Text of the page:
Rule process set in motion for ECB T20 League

Reading View. Press Alt Shift A for accessibility help.


The England and Wales cricket board set in process a rule change that will pave the way for a new city based twenty-twenty competition.

It is expected that the ECB will be successful in securing the 31 votes it requires for the new regulation according to which, participation of all 18 first class counties would no longer be mandatory.

The decision is imminent as all the first class counties seem content with the ECB’s guarantee of 1.3 Million for the next five years if the tournament comes into being.

T20 Dug-outs will be a common sight in 2020.
Photo: Richard Kendaller

“This is about securing our future, and our growth as a cricket nation”, said ECB chief executive Tom Harrison on Monday.  “As guardians of the game, the responsibility is on us to steer cricket to a secure future and  pass it on in even better shape.

“A new T20 competition can invigorate a new lease of life into our cricket and if done properly, it has the potential to be the most globally fresh, relevant and dynamic tournament in world cricket.”

While Sky sports and BT sports are set to battle for the television rights, it is expected that eight fixtures of the tournament are going to be broadcast on free-to-air TV.

If it happens, this will be the first time since the ashes of 2005 that any English cricket would be broadcast for free.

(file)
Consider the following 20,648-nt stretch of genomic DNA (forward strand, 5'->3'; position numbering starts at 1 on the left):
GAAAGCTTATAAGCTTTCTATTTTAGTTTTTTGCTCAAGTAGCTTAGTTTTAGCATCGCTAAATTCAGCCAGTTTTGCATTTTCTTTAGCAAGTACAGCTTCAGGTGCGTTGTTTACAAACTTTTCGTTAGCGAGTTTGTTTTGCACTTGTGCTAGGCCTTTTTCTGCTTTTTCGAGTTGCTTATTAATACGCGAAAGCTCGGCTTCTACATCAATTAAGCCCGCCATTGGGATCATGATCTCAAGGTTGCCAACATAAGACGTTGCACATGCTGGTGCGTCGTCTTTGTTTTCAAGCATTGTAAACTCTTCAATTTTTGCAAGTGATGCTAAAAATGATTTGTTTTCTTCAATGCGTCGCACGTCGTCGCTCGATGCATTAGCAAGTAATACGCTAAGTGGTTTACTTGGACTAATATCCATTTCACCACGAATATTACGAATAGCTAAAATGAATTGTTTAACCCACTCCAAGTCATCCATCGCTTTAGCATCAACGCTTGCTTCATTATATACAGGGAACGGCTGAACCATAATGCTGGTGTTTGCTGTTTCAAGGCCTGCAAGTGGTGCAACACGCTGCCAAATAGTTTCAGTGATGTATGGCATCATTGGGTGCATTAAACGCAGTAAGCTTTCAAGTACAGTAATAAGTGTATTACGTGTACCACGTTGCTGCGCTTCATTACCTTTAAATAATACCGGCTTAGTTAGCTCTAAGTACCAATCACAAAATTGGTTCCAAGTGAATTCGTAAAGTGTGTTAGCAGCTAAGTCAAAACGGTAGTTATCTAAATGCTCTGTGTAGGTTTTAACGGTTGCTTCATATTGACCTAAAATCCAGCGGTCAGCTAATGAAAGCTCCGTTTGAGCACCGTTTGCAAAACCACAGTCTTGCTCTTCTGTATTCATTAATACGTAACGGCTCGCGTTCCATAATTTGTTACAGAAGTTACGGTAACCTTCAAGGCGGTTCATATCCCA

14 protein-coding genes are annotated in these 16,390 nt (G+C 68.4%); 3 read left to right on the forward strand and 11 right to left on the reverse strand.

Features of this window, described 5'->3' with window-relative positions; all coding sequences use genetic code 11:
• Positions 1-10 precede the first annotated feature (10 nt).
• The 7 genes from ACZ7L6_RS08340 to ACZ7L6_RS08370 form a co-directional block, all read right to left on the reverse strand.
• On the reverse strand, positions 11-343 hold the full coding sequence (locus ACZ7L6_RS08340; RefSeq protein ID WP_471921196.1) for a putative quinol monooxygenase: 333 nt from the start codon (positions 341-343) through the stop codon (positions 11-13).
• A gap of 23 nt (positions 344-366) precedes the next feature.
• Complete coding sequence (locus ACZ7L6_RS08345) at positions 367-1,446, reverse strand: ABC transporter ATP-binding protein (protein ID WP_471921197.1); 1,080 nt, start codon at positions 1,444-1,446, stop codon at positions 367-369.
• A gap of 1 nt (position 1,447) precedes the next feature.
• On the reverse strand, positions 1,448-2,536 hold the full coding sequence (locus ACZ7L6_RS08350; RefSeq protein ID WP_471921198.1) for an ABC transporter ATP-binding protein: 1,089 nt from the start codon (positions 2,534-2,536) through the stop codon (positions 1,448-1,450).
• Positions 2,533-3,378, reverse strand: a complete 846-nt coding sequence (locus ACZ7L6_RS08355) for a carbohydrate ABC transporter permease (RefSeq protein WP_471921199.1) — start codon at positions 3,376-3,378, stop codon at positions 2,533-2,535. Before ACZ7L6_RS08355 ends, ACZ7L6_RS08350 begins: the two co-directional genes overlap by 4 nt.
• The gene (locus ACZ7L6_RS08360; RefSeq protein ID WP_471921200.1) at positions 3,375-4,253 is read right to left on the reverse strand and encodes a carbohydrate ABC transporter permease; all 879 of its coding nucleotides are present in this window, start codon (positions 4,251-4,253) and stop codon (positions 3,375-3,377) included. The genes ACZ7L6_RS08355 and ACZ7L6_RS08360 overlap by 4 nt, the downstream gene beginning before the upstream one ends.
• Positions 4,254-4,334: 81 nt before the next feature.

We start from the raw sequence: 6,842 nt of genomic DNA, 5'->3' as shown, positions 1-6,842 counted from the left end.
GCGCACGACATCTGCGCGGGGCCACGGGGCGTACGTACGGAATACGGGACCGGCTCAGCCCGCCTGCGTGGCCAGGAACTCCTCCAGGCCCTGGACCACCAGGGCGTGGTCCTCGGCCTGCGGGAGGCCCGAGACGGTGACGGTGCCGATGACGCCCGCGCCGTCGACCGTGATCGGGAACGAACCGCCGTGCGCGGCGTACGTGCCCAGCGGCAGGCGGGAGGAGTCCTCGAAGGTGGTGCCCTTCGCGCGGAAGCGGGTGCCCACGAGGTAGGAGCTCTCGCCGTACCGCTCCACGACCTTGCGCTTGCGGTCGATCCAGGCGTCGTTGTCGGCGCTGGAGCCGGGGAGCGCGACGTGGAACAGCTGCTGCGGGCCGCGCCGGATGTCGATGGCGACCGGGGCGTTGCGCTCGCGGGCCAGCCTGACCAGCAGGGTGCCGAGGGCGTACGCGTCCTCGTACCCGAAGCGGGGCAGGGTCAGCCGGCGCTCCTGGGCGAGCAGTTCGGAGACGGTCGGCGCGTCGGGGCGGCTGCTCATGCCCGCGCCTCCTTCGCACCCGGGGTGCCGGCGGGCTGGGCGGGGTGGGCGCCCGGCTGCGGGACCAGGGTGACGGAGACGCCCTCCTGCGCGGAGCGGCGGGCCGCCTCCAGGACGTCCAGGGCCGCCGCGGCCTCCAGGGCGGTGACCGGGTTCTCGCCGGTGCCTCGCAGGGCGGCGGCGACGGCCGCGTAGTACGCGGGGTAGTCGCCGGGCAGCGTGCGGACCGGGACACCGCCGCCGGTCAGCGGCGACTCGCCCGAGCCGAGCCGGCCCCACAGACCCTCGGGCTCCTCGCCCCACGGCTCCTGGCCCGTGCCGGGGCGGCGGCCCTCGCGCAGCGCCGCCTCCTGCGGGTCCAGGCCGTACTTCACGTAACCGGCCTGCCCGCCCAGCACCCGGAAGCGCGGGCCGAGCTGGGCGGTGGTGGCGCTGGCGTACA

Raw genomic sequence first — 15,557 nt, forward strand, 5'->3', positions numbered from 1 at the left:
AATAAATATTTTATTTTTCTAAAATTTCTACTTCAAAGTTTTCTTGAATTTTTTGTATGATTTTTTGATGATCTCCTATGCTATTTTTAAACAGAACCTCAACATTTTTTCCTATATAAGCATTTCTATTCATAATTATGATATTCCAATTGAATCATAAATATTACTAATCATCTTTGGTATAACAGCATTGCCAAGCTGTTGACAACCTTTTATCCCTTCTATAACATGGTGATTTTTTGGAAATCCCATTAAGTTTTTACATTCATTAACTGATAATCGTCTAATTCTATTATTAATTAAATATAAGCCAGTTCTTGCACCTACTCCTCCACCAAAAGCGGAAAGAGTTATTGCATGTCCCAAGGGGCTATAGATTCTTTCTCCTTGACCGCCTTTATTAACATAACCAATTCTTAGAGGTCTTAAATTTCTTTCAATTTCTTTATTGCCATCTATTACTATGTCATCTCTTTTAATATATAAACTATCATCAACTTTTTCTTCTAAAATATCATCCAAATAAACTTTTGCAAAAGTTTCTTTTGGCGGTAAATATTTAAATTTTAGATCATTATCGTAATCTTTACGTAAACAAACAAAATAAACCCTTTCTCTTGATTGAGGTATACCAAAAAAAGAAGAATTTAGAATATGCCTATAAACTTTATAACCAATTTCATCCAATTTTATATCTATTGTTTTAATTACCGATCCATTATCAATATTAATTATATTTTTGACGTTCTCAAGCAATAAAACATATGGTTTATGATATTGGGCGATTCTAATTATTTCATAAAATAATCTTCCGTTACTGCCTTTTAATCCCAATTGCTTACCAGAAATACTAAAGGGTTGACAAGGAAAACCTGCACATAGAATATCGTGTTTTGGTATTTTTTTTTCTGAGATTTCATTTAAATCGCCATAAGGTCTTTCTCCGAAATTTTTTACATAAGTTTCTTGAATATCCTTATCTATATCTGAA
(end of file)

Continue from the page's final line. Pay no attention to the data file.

This development comes after the ECB has received a lot of criticism for valuing television rights cash over the need to grow the game by denying the potential viewers who aren´t already cricket fans, or don´t have the means to pay to watch cricket on pay TV.

Responding to this, Harrison claimed, “In an ideal world, I´d like to maximise revenue and reach,(But) we´re a pay TV business. We´re underwritten by pay TV.”

The tournament is slated to comprise of 36 matches spread over a five week window, with the final stages being decided by play-offs and eliminators between the top 4 sides.

The competition is also going to mark English cricket’s first instance of the draft system being employed for the allocation of players between teams.

Although the board has not revealed the identities of the eight teams for the new event, it is very likely that their would be two in the Midlands, two in the north of England, two in London, and one each in the west, including Wales, and the south.